And please don't drink and drive on your day off. Most camps have rules which result in dismissal if you're intoxicated at camp. But the consequences of drinking and driving are much greater.

We have seen far too many deaths and serious injuries involving counselors and alcohol. Everyone likes to let off steam, but there are ways of managing fun on your day off. Be smart, use common sense and don't become a statistic.

There are other problems with drinking to excess, legally or illegally. We won't moralize. But please consider your abilities the day after you've had too much to drink. Will you be attentive at the waterfront or behind the wheel of the van ? Will you be able to ensure the safety of the campers entrusted to you if you are hung over? Other people can be victimized because you drink to excess and can't perform the duties expected of you.

So, please think twice this summer about alcohol and how you use it, if at all.

Be aware this summer! Take a few minutes before and after each activity. What went the way you planned? What didn't? Consider ways to make it safer, Make suggestions to the head counselor or director. Take responsibility! Think smart! Although you may never know what you prevented, you will have made a priceless contribution to someone's summer experience.

Have a safe and enjoyable summer!

Clarification on Bloodborne Pathogens Regulations

In last month's column we identified some information from OSHA that is in conflict with information provided by other OSHA officials on the same topic. We share the camp director's frustration at getting different answers from different persons ! We do suggest you contact your state OSHA officials for specific guidance. Since state officials are implementing the rule, they will be your best source for current information. Let us alert you to three areas of conflicting information at this point in time.


We indicated that regulations specifically applied to ocean lifeguards. This is a quote from the standard itself. However, in at letter to Marge Scanlin at ACA, the director of compliance programs indicated that "...[all] lifeguards are generally considered to be emergency responders and are therefore considered to have occupational exposure." Regardless of where your guards work, their responsibilities bring them into potential exposure. Thus, they should be offered the vaccine.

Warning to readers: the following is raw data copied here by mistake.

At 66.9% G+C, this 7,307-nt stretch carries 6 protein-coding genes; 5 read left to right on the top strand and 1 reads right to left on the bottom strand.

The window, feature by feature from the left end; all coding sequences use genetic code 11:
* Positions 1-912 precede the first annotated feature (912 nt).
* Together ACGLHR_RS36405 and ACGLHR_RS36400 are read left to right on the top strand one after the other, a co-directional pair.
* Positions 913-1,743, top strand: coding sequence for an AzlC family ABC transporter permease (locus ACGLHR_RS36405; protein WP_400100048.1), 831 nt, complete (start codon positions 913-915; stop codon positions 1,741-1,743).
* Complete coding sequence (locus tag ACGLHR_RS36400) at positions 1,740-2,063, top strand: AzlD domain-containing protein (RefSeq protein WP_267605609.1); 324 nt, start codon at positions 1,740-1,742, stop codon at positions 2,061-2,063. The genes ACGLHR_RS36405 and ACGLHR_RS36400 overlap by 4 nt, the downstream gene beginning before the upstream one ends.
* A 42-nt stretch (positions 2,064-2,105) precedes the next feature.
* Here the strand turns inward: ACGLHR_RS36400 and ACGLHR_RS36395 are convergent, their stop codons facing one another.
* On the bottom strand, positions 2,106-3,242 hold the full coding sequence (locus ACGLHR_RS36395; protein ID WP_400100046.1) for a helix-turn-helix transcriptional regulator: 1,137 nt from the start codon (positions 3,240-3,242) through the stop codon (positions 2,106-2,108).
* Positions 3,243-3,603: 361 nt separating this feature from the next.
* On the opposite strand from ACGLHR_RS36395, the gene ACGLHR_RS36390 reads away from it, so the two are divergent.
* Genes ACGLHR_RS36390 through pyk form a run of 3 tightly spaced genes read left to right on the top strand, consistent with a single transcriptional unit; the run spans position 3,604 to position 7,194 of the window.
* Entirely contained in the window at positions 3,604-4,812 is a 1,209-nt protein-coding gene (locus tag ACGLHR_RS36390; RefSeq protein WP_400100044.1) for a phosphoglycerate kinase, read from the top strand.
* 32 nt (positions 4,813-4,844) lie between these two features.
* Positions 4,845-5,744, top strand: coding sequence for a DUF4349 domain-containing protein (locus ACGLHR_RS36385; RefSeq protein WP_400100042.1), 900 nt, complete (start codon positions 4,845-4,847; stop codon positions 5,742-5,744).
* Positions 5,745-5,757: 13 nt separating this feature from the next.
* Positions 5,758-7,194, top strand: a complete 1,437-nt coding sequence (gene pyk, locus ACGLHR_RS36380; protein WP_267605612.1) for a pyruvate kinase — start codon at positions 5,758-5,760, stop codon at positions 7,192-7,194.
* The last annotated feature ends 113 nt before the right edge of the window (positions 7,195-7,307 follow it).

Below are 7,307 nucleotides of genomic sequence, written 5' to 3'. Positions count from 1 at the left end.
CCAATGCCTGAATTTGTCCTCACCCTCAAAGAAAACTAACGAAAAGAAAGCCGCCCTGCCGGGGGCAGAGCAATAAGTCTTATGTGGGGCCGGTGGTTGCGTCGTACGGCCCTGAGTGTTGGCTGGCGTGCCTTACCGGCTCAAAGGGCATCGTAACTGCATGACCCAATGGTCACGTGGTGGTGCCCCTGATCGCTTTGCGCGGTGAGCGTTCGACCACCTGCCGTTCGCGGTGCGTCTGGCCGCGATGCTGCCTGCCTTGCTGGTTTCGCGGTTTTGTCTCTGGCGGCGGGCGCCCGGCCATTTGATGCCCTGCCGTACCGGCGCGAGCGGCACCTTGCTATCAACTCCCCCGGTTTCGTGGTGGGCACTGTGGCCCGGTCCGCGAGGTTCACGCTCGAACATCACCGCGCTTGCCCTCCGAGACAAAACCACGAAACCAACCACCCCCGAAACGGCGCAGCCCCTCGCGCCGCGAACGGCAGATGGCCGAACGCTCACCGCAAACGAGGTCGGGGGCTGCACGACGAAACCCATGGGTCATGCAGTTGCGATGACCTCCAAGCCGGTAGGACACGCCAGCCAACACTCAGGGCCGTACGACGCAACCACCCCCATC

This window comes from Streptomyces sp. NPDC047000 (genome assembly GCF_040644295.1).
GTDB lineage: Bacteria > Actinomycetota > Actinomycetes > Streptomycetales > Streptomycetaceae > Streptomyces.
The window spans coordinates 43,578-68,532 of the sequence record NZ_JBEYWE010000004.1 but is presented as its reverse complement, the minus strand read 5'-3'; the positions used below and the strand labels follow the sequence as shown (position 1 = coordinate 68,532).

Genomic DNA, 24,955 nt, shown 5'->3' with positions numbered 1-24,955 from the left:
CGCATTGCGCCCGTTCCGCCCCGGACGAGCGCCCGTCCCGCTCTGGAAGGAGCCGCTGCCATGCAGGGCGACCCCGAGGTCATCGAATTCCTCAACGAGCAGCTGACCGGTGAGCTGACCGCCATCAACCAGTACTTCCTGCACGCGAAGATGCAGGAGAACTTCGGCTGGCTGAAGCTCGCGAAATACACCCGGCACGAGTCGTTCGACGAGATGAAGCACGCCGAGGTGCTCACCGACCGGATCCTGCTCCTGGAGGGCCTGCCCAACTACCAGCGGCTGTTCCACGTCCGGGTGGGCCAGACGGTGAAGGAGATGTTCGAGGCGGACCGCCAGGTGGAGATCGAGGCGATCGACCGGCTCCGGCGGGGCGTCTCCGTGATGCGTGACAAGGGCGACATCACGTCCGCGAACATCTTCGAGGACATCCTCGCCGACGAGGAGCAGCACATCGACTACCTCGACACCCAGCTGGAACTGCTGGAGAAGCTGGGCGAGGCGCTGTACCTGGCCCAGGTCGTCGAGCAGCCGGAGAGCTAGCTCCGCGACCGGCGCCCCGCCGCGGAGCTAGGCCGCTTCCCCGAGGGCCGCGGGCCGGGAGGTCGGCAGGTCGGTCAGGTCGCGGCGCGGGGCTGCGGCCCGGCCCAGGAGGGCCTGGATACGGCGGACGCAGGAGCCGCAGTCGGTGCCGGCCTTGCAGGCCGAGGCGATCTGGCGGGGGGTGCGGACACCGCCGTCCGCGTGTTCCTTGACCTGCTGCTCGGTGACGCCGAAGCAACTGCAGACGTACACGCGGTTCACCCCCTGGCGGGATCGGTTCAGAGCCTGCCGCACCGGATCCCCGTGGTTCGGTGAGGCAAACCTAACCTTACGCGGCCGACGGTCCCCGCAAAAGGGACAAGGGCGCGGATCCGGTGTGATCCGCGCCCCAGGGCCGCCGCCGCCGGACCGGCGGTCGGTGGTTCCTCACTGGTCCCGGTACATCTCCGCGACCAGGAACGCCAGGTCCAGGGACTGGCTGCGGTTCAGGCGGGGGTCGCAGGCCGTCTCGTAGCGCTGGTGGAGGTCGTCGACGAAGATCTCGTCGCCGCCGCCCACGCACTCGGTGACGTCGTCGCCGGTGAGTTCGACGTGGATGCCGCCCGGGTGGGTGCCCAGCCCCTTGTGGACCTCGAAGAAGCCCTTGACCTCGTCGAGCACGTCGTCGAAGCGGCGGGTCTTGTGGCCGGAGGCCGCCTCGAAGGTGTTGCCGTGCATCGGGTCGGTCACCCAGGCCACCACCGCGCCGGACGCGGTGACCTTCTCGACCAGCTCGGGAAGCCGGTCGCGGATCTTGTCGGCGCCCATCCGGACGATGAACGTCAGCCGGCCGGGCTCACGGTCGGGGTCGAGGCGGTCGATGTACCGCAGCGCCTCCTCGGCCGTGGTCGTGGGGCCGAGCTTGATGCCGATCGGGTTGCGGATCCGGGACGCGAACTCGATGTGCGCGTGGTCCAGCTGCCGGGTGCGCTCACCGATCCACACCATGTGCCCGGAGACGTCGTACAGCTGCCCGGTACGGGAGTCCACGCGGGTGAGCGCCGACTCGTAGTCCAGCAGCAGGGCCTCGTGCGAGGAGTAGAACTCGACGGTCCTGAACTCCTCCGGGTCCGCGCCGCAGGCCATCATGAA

Trip Leaders

Any staff who could become exposed to bloodborne pathogens, and who would be more than 24 hours from a medical facility that could provide the vaccine, should be offered the vaccine prior to departure. Trip leaders going into the backcountry are a good example of this regulation.

Staff with collateral first aid duties

While it is clear your medical staff need to be offered the vaccine, must you vaccinate all counselors who might offer first aid? OSHA's July 6, 1992 memo clearly permits vaccination following exposure for persons with collateral duties, if that vaccination can begin within 24 hours. The conflicting information we have deals with who has to be vaccinated. One OSHA official said everyone who gives first aid (even ice on a sprained ankle), whether or not blood or body fluids were involved. Other officials have told us to vaccinate only those who had an unprotected exposure incident 10 blood/fluids.

Due to conflicting information, we strongly urge you to seek the advice of state officials about conditions requiring your provision of the vaccination.

Ed Schirick is senior vice president of the Markel Rhulen Underwriters and Brokers camp and youth recreation division. He is a charted property casualty underwriter and a certified insurance counselor. Send your risk management inquiries to: Ed Schirick, c/o Markel Rhulen Underwriters and Brokers, 4600 Cox Road, Glen Allen, VA 23058
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Copyright 1993, Gale Group. All rights reserved. Gale Group is a Thomson Corporation Company.

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Title Annotation:risk management for camp counselors
Author:Evans, Will
Publication:Camping Magazine
Article Type:Column
Date:Jul 1, 1993